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Govt to introduce drones to curb border drug smuggling: Minister

13/02/2017 00:00:00
by Staff Reporter

THE Government plans to introduce drones in efforts to curb rampant drug smuggling along the country’s borders, a deputy minister has revealed.

Home Affairs deputy minister Obedingwa Mguni told Senate this past week that most dangerous drugs manufactured abroad were being brought into the country through the country’s porous borders.

Mguni said drug trafficking was “a world syndrome that is challenging all under-developed countries”.

He said some of the brands manufactured in countries like Columbia, Brazil and Mozambique “where there are plants” were entering the country through the country’s “very weak boundaries without security barriers”.

“By security barriers, I mean that some of the parts within the country we have got rivers like Limpopo, Zambezi where people cannot just cross but if you go to the eastern side you can drive your cattle and walk across,” Mguni said.

He was responding to a question by Mutare Senator Keresensia Chabuka who wanted to know the government’s policy on dealing with drug smuggling and rampant abuse especially by Zimbabwean youths.

“A lot of people think they will come through the official border post. No, there are areas where they just cross into a country without being detected.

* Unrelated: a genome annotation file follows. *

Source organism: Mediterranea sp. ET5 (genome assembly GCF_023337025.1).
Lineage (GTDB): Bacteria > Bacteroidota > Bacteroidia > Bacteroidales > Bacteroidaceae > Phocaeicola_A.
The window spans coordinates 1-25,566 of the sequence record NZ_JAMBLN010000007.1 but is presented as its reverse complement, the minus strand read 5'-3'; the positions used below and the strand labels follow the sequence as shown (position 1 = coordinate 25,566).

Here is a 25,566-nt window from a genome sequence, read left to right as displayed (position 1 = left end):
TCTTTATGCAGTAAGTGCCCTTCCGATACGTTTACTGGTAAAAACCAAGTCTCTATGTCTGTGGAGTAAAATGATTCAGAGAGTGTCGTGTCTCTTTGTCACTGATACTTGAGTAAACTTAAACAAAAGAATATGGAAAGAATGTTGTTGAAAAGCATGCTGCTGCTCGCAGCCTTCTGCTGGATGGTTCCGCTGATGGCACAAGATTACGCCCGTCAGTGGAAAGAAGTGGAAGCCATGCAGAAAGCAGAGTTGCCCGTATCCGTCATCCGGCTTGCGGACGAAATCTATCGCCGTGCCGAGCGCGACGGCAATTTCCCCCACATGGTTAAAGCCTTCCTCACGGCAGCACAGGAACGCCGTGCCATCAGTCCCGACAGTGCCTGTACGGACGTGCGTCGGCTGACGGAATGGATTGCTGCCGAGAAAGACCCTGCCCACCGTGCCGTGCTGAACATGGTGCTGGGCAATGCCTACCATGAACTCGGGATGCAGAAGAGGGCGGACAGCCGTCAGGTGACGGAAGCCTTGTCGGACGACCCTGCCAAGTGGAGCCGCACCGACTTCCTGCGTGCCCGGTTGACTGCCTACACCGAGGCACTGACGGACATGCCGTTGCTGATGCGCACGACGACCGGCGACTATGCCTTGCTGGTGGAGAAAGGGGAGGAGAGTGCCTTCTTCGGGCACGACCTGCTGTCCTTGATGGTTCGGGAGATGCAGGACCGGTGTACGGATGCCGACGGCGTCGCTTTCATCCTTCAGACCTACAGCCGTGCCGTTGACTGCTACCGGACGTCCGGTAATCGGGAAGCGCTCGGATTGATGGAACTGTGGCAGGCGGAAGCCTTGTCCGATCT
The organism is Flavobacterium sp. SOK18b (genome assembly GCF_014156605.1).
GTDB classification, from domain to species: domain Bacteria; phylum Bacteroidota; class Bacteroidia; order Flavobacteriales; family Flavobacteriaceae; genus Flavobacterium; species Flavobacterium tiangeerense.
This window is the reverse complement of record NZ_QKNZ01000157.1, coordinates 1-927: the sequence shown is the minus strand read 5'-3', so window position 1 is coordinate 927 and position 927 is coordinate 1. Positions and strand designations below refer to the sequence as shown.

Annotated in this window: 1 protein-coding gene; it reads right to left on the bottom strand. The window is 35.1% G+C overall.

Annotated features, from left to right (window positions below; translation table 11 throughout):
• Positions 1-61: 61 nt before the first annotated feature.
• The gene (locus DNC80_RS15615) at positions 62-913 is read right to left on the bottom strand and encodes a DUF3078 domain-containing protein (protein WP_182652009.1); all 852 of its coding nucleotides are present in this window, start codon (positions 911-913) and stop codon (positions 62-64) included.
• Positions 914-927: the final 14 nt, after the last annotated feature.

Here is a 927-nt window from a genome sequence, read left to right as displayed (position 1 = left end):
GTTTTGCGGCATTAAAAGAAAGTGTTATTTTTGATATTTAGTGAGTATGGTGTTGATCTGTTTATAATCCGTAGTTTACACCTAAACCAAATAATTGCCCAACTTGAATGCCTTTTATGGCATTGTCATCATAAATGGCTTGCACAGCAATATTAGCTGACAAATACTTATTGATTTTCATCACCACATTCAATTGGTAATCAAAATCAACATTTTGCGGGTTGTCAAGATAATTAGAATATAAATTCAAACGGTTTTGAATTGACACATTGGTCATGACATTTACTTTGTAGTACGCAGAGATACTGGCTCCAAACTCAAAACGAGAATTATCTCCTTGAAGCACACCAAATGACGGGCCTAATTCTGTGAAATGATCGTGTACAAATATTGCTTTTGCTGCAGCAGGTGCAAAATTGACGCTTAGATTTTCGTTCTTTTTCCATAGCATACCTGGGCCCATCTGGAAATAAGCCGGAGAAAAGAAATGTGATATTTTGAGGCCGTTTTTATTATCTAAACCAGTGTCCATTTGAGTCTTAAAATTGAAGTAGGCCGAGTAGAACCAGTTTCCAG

“However, we have implemented new technology. We are bridging in drones that are able to fly, patrolling along the border post.

“We have an inter-ministerial committee which involves finance and other ministries like the Ministry of Mines where we are now buying those machines so that they can fly to take care of those boundaries to see who is crossing so that we search those people.

“Most of the drug carriers are using such areas.”

A drone is described as an unmanned aircraft whose origins can be traced to the military. The first military drones used in the 1930s were given cameras and turned into reconnaissance vehicles that were used in the Vietnam War in the Sixties.  More recently, military drones have been fitted with missiles.

Meanwhile, in his response, Mguni also urged ordinary Zimbabweans to also assist police in detecting drug dealers.

"The fight against drugs is not only with the police, it is also with the public as we are.

“We need to identify places where we are suspecting that there could be drugs and there could be drug trading and then we report to the nearest police station covering that area so that we arrest those culprits," Mguni said.


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